THE ECOTOPIA 2121 PROJECT PREDICTS AND PLANS FOR THE SUPERGREEN FUTURES OF 100 CITIES AROUND THE WORLD. THIS WEEK, WE INVESTIGATE THE COSMIC FUTURE OF PARIS.
As an undergraduate in England—decades ago—I had the opportunity to do fieldwork for my honors project on the social aspects of the Russian space program over there in Russia, visiting many Russian space centres. At the time, the first British astronaut, a chemical engineer named Helen Sharman, had just been launched up to the Mir space station.
To celebrate this, a couple of Russian and British universities set up a student exchange to share experiences of their respective space research. One of the places I visited in Russia was the Tsiolkovsky State Museum in the small town of Kaluga. The museum was built during Soviet times to commemorate, and to publicize, the work of the Russian scientist Konstantin Tsiolkovsky (here seen is on a postal stamp).
Tsiolkovsky was most famous for his diverse aerospace studies in the years of the late nineteenth and early twentieth centuries. He was the first to design multistage rocket boosters, the first to design spacecraft airlock systems, and the first to design various kinds of aircraft, hovercraft, and jetcraft. None of these were ever built by Tsiolkovsky, and all his grant applications to pursue research into them were rejected by the Russian state when he submitted them. However, that doesn’t stop Russians nowadays from calling him 'The Father of Cosmonautics'.
In his younger days, Tsiolkovsky marveled at the great new engineering structures of his age. In 1895, he was so inspired by the magnificence of the Eiffel Tower, then only just completed, that he designed a larger tower of similar form that would rise even higher; sixty miles no less -- all the way to the edge of space. Within it, an elevator would move up and down to transport humans and cargo into orbit and back again. As yet, no one has proceeded to build such a tower, since no engineering material is strong enough to support such a massive structure.
Anyway, as I progressed into my postgraduate studies, moving back to Australasia, I stayed interested in the space programs around the world, and I noted that many advocates of space travel justified it for environmental reasons. In Russia and in the United States, space fans said that humans need space exploration to find rare resources and to open up new territory for Earth’s growing population. Many of these space fans also felt that space technology would help humanity develop innovative 'eco-technologies'. Most of them also talked about the way space-age photographs of the Earth ushered in a cultural revolution in environmental consciousness, citing the contemporaneous rise of the American environmental movement with the US space program, especially as astronauts sent back pictures of the beautiful 'Blue Marble Earth' taken from far away in space.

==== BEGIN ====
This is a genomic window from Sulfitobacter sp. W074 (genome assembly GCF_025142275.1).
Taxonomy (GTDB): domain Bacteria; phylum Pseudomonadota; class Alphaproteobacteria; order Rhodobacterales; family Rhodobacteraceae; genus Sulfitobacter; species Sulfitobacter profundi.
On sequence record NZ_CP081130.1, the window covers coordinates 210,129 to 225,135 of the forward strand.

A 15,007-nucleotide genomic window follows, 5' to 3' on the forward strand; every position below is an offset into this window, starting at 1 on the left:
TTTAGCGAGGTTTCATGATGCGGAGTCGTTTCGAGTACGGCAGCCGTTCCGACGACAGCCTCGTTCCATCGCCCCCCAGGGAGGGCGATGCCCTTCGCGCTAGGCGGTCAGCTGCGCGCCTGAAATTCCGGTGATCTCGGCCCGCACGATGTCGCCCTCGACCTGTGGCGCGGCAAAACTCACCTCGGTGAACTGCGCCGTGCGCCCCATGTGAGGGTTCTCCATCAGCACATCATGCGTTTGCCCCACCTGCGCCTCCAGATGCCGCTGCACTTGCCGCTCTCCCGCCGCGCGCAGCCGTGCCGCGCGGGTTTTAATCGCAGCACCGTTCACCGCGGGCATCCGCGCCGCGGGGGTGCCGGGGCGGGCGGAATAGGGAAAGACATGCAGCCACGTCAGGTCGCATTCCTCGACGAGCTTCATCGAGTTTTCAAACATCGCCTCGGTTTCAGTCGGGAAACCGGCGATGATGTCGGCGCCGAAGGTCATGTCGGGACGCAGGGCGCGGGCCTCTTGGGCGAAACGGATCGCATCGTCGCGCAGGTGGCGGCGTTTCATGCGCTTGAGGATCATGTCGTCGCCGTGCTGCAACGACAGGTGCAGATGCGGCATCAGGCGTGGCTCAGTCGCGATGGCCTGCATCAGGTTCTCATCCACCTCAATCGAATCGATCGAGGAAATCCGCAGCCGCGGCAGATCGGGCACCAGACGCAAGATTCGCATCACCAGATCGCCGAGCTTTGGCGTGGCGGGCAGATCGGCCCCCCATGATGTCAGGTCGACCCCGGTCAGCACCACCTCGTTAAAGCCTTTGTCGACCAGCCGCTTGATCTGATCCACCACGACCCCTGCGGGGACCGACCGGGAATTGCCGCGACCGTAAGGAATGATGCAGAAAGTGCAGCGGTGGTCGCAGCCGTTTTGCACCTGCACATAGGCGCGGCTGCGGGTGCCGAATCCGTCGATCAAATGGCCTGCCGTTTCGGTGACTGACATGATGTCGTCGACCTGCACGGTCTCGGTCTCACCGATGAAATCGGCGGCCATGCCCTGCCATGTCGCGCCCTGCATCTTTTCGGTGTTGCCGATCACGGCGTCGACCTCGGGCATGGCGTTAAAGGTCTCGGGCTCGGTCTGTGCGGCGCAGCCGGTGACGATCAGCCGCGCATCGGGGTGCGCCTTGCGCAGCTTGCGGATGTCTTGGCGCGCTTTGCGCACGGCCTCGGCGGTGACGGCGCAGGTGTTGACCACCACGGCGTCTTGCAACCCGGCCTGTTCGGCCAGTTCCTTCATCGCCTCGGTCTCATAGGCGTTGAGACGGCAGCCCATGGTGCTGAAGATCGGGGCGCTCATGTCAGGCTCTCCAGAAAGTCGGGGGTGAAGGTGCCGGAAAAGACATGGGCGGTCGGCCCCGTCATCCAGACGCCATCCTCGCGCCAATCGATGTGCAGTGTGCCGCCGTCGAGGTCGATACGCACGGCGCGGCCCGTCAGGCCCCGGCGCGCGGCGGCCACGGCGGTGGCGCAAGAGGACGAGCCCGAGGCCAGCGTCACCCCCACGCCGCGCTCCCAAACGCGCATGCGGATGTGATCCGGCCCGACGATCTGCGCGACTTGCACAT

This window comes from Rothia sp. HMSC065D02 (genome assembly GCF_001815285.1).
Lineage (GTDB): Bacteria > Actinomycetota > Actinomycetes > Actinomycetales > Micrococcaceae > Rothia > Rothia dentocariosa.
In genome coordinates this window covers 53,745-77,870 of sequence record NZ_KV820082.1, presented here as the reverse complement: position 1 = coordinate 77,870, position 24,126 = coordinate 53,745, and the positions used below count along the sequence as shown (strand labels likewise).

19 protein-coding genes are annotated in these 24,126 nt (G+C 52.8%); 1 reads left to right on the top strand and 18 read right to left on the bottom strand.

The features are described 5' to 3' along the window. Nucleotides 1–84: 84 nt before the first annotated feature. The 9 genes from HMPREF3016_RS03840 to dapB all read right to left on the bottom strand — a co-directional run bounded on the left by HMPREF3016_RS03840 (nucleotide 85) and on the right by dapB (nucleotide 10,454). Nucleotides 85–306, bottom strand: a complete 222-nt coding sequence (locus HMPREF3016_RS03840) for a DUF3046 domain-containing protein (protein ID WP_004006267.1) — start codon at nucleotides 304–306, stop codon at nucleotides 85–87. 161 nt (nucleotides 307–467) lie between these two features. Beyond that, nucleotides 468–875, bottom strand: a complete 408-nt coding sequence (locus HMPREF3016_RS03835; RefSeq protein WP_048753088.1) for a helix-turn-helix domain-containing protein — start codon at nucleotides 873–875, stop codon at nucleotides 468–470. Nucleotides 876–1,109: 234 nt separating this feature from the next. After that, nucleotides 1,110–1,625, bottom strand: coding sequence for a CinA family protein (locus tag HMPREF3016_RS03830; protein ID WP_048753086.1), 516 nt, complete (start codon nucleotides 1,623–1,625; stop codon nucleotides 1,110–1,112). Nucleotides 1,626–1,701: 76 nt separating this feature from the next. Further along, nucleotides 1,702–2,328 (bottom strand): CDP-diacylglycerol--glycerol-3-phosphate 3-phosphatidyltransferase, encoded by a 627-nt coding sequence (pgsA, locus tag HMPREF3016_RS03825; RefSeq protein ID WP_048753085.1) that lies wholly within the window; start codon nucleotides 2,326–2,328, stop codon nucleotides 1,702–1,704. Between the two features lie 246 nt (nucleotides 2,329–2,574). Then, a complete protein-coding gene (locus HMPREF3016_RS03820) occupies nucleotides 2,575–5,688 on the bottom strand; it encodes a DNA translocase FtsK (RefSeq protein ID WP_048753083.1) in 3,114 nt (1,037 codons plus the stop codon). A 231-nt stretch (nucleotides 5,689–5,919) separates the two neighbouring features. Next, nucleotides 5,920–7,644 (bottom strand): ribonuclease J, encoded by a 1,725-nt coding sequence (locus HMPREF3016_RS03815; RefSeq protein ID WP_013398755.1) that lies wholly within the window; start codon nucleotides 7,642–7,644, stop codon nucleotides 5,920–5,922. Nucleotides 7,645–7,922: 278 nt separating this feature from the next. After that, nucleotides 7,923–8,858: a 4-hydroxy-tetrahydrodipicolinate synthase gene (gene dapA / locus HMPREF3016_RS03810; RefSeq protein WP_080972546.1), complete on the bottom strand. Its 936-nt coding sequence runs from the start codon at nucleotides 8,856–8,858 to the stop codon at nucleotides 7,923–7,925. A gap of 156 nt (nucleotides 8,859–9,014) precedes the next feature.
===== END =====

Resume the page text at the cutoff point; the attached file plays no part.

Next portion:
Tsiolkovsky, himself, believed that colonizing space would lead to the perfection of the human race, since we would transcend our Earthly home to spread to other planets and tap into new energies with super-advanced technologies. In Soviet Russia, the new communist state developed its own benevolent space expansion ideas via "cosmism," a mixture of communism and futurism, to encourage the working classes to adopt and befriend the magnificent machinery that could propel the proletariat toward a social paradise here on Earth and maybe later up into the rest of the solar system.
While fascinated with the Space Age and its dreams, I am not at all convinced it can have any strong claim to being 'environmental'. I interpret the environmental movement as a reaction against the industrialism and militarism associated with the Space Race of the 1950s and 1960s, not as being inspired by it. I acknowledge that the photographs of the Blue Earth from space are wondrous and beautiful, but I cannot help but be sympathetic to the thoughts of the philosopher Martin Heidegger, who said of them that they were like bitter-sweet good-byes to our planet, as though humanity were sighting the Earth in a rearview mirror as we sped away from it.
Modern space travelers themselves seem oblivious to this paradox. For instance, while serving onboard the International Space Station in 2013, the astronaut Colonel Chris Hadfield sang the 1969 David Bowie song "Space Oddity" to an earthbound global audience of many millions.
In the lyrics of the song, a spaceman called Major Tom tells a tale of his alienation from Earth and how he has to resort to drugs in order to deal with this isolation. The song is something of a parody of Stanley Kubrick’s spectacular movie '2001: A Space Odyssey', which celebrated the monumental wonder of space travel. '2001' was released in 1968, a year before Bowie released his 'Space Oddity' song.
If the cultural contradictions of space travel are ignored by those who participate in it, then space travel’s relationship to the Arms Race is also glossed over. You don’t have to be a rocket scientist to realize that the launch vehicles that carried astronauts and cosmonauts into orbit were co-designed to act as missiles carrying nuclear warheads or could be used as missile test vehicles. The moonshots of the 1960s came about through Cold War competition, as part of a struggle for military techno-superiority; not as a way to work for the "common good" of humanity—or the environment.
Even more scary: in the 1960s American rocket scientists made plans to use hundreds of sequential nuclear bomb explosions to propel huge spaceships out into deep space and toward other star systems.
So far, these plans have yet to materialize, but there have been a series of small atomic-powered space probes sent to explore the outer planets, such as the Voyager and New Horizons missions, and the section chiefs of the US space agency, NASA, also ponder the possibility of using nuclear rockets to go to Mars.